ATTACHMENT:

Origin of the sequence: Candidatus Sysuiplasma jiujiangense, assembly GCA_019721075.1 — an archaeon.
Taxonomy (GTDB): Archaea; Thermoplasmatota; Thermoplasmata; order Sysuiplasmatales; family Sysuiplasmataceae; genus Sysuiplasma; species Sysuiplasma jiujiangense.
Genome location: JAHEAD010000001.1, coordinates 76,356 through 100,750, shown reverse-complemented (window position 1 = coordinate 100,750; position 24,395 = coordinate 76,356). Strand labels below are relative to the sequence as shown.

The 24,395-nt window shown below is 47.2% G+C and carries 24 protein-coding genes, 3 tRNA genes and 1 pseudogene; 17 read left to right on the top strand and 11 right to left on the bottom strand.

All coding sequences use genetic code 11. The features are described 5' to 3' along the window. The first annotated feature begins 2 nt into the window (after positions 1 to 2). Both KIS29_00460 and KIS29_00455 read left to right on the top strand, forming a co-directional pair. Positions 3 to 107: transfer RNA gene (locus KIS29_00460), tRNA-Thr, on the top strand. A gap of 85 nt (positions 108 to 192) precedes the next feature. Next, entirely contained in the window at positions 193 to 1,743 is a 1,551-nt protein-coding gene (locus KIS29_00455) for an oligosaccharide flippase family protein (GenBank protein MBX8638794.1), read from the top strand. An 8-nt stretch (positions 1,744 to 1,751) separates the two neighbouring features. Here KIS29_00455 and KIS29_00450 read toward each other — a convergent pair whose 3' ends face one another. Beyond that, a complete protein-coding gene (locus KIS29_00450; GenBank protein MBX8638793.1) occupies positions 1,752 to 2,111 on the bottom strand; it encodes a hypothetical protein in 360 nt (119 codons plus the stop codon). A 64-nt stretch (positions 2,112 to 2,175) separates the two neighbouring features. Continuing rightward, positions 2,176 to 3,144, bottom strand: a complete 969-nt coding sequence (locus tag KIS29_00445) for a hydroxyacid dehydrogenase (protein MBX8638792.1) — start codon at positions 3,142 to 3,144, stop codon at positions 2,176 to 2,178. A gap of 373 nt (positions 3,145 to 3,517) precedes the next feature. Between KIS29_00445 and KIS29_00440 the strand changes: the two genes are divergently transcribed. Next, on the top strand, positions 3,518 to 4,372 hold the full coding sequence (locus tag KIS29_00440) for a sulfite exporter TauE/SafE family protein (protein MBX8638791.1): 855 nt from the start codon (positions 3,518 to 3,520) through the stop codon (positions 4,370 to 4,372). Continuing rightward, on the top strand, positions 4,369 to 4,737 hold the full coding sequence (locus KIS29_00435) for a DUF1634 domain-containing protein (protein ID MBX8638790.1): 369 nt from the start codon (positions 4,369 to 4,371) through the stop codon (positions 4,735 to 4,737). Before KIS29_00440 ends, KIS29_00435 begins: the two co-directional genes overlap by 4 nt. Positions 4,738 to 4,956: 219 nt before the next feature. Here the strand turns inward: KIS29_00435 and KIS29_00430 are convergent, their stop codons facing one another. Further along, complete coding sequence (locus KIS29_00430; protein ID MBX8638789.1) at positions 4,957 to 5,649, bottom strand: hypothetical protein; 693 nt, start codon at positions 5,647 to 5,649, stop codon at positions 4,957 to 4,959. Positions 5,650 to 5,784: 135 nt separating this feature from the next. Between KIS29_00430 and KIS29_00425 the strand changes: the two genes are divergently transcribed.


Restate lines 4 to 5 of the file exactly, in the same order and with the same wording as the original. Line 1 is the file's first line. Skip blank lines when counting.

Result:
The 24,395-nt window shown below is 47.2% G+C and carries 24 protein-coding genes, 3 tRNA genes and 1 pseudogene; 17 read left to right on the top strand and 11 right to left on the bottom strand.

All coding sequences use genetic code 11. The features are described 5' to 3' along the window. The first annotated feature begins 2 nt into the window (after positions 1 to 2). Both KIS29_00460 and KIS29_00455 read left to right on the top strand, forming a co-directional pair. Positions 3 to 107: transfer RNA gene (locus KIS29_00460), tRNA-Thr, on the top strand. A gap of 85 nt (positions 108 to 192) precedes the next feature. Next, entirely contained in the window at positions 193 to 1,743 is a 1,551-nt protein-coding gene (locus KIS29_00455) for an oligosaccharide flippase family protein (GenBank protein MBX8638794.1), read from the top strand. An 8-nt stretch (positions 1,744 to 1,751) separates the two neighbouring features. Here KIS29_00455 and KIS29_00450 read toward each other — a convergent pair whose 3' ends face one another. Beyond that, a complete protein-coding gene (locus KIS29_00450; GenBank protein MBX8638793.1) occupies positions 1,752 to 2,111 on the bottom strand; it encodes a hypothetical protein in 360 nt (119 codons plus the stop codon). A 64-nt stretch (positions 2,112 to 2,175) separates the two neighbouring features. Continuing rightward, positions 2,176 to 3,144, bottom strand: a complete 969-nt coding sequence (locus tag KIS29_00445) for a hydroxyacid dehydrogenase (protein MBX8638792.1) — start codon at positions 3,142 to 3,144, stop codon at positions 2,176 to 2,178. A gap of 373 nt (positions 3,145 to 3,517) precedes the next feature. Between KIS29_00445 and KIS29_00440 the strand changes: the two genes are divergently transcribed. Next, on the top strand, positions 3,518 to 4,372 hold the full coding sequence (locus tag KIS29_00440) for a sulfite exporter TauE/SafE family protein (protein MBX8638791.1): 855 nt from the start codon (positions 3,518 to 3,520) through the stop codon (positions 4,370 to 4,372). Continuing rightward, on the top strand, positions 4,369 to 4,737 hold the full coding sequence (locus KIS29_00435) for a DUF1634 domain-containing protein (protein ID MBX8638790.1): 369 nt from the start codon (positions 4,369 to 4,371) through the stop codon (positions 4,735 to 4,737). Before KIS29_00440 ends, KIS29_00435 begins: the two co-directional genes overlap by 4 nt. Positions 4,738 to 4,956: 219 nt before the next feature. Here the strand turns inward: KIS29_00435 and KIS29_00430 are convergent, their stop codons facing one another. Further along, complete coding sequence (locus KIS29_00430; protein ID MBX8638789.1) at positions 4,957 to 5,649, bottom strand: hypothetical protein; 693 nt, start codon at positions 5,647 to 5,649, stop codon at positions 4,957 to 4,959. Positions 5,650 to 5,784: 135 nt separating this feature from the next. Between KIS29_00430 and KIS29_00425 the strand changes: the two genes are divergently transcribed.